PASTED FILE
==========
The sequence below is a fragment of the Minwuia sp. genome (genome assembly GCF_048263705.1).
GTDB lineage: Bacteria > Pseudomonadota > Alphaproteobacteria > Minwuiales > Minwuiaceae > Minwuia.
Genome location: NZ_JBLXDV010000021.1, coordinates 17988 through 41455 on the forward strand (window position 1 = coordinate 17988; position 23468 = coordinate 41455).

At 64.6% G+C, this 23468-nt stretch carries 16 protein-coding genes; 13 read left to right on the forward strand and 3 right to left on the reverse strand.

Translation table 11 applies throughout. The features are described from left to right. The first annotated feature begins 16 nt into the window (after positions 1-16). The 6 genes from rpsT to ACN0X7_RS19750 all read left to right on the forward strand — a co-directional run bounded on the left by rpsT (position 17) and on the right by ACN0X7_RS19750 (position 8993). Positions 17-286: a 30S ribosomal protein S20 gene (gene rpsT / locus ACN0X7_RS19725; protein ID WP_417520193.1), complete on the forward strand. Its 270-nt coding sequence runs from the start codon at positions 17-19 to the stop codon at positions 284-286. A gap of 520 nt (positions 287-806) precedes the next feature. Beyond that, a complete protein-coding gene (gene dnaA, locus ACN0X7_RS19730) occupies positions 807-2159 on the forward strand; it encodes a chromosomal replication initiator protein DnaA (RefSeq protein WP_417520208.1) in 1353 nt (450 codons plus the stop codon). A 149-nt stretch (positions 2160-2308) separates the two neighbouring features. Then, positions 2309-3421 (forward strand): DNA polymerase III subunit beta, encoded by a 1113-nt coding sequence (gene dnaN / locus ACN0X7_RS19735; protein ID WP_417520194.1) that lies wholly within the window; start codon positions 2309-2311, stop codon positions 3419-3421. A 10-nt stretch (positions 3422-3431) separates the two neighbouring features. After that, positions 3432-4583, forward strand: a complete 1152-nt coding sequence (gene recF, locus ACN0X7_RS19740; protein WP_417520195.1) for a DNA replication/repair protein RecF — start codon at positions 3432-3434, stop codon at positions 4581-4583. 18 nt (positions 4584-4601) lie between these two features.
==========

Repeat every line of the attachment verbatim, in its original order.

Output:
The sequence below is a fragment of the Minwuia sp. genome (genome assembly GCF_048263705.1).
GTDB lineage: Bacteria > Pseudomonadota > Alphaproteobacteria > Minwuiales > Minwuiaceae > Minwuia.
Genome location: NZ_JBLXDV010000021.1, coordinates 17988 through 41455 on the forward strand (window position 1 = coordinate 17988; position 23468 = coordinate 41455).

At 64.6% G+C, this 23468-nt stretch carries 16 protein-coding genes; 13 read left to right on the forward strand and 3 right to left on the reverse strand.

Translation table 11 applies throughout. The features are described from left to right. The first annotated feature begins 16 nt into the window (after positions 1-16). The 6 genes from rpsT to ACN0X7_RS19750 all read left to right on the forward strand — a co-directional run bounded on the left by rpsT (position 17) and on the right by ACN0X7_RS19750 (position 8993). Positions 17-286: a 30S ribosomal protein S20 gene (gene rpsT / locus ACN0X7_RS19725; protein ID WP_417520193.1), complete on the forward strand. Its 270-nt coding sequence runs from the start codon at positions 17-19 to the stop codon at positions 284-286. A gap of 520 nt (positions 287-806) precedes the next feature. Beyond that, a complete protein-coding gene (gene dnaA, locus ACN0X7_RS19730) occupies positions 807-2159 on the forward strand; it encodes a chromosomal replication initiator protein DnaA (RefSeq protein WP_417520208.1) in 1353 nt (450 codons plus the stop codon). A 149-nt stretch (positions 2160-2308) separates the two neighbouring features. Then, positions 2309-3421 (forward strand): DNA polymerase III subunit beta, encoded by a 1113-nt coding sequence (gene dnaN / locus ACN0X7_RS19735; protein ID WP_417520194.1) that lies wholly within the window; start codon positions 2309-2311, stop codon positions 3419-3421. A 10-nt stretch (positions 3422-3431) separates the two neighbouring features. After that, positions 3432-4583, forward strand: a complete 1152-nt coding sequence (gene recF, locus ACN0X7_RS19740; protein WP_417520195.1) for a DNA replication/repair protein RecF — start codon at positions 3432-3434, stop codon at positions 4581-4583. 18 nt (positions 4584-4601) lie between these two features.